Asthma Phenotype Impacts Omalizumab Effectiveness

Omalizumab is more beneficial to patients with early-onset allergic asthma and severe asthma with frequent exacerbations than in those with other phenotypes of asthma, according to a recent study.

Noting the need for a better understanding of asthma phenotypes in order to guide treatment choice, researchers conducted an observational, retrospective, multicenter study of 345 patients with uncontrolled persistent severe asthma who achieved control after 1 year of treatment with omalizumab.

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The patients were categorized based on asthma phenotypes. Overall, 29.9% of patients had severe asthma with frequent exacerbations, 23.7% had early onset allergic asthma, 18% had steroid-dependent severe asthma, 13.6% had hypereosinophilic severe asthma, 9.3% had asthma with persistent airway obstruction, and 5.5% had severe asthma in obese women.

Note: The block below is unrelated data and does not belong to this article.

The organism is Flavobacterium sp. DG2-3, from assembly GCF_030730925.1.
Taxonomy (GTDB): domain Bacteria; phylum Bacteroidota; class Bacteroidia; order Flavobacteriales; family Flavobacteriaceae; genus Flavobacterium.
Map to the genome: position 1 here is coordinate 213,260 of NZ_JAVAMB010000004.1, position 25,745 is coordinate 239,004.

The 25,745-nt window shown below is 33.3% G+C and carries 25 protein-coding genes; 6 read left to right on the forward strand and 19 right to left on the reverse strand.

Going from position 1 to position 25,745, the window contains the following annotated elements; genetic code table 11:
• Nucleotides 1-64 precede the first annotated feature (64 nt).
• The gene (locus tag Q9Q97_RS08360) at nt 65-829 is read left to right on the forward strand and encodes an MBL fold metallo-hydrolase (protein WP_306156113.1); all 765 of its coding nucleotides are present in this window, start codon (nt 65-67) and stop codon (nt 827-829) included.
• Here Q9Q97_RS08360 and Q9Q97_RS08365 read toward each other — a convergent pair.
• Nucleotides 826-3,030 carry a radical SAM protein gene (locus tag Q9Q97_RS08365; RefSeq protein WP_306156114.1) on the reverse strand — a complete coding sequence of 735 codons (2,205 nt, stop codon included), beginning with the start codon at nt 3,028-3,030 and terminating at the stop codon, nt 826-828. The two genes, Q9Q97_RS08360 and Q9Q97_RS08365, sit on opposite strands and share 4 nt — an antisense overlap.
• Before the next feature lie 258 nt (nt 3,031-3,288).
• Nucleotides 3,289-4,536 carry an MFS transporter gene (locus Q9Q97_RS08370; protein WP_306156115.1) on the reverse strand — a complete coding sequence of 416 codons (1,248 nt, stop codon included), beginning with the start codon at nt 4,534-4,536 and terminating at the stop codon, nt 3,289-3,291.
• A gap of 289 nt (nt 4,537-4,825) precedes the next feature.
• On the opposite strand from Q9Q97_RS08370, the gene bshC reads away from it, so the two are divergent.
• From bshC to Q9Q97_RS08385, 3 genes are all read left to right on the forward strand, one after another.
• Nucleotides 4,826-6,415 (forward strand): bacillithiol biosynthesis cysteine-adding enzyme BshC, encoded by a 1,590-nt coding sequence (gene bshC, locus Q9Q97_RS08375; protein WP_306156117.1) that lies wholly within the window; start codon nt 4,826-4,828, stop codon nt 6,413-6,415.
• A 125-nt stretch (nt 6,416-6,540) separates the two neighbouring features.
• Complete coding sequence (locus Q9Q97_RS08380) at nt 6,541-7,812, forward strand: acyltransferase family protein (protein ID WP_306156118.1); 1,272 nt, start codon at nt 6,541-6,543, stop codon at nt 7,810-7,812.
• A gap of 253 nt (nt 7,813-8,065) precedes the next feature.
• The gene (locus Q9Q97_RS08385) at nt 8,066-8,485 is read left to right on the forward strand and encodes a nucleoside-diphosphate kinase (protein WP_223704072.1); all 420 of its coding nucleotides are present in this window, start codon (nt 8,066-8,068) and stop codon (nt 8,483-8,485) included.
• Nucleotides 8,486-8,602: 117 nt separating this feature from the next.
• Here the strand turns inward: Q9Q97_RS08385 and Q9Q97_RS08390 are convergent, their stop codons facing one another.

After 1 year of treatment with omalizumab, 55.4% of patients were asymptomatic and 44.6% had symptoms 1-2 days per week, and non-severe asthma exacerbations and work absenteeism days decreased, as well as unscheduled visits to primary care providers and specialists due to asthma.

“[The] most common phenotypes in [severe asthma patients] treated with omalizumab who achieved full control were early onset allergic asthma and severe asthma with frequent exacerbations,” the authors concluded.

They noted that the results of their study highlight the need to use treatment options in the appropriate subsets of patients with asthma in order to avoid unnecessary costs and adverse events.

—Michael Potts


Campo P, Soto-Campos JG, Moreira A, Ignacia D. Phenotypes related with the clinical improvement of patients treated with omalizumab in routine clinical practice. Fenoma study [presented at EAACI Conference 2017]. Helsinki, Finland. June 18, 2017.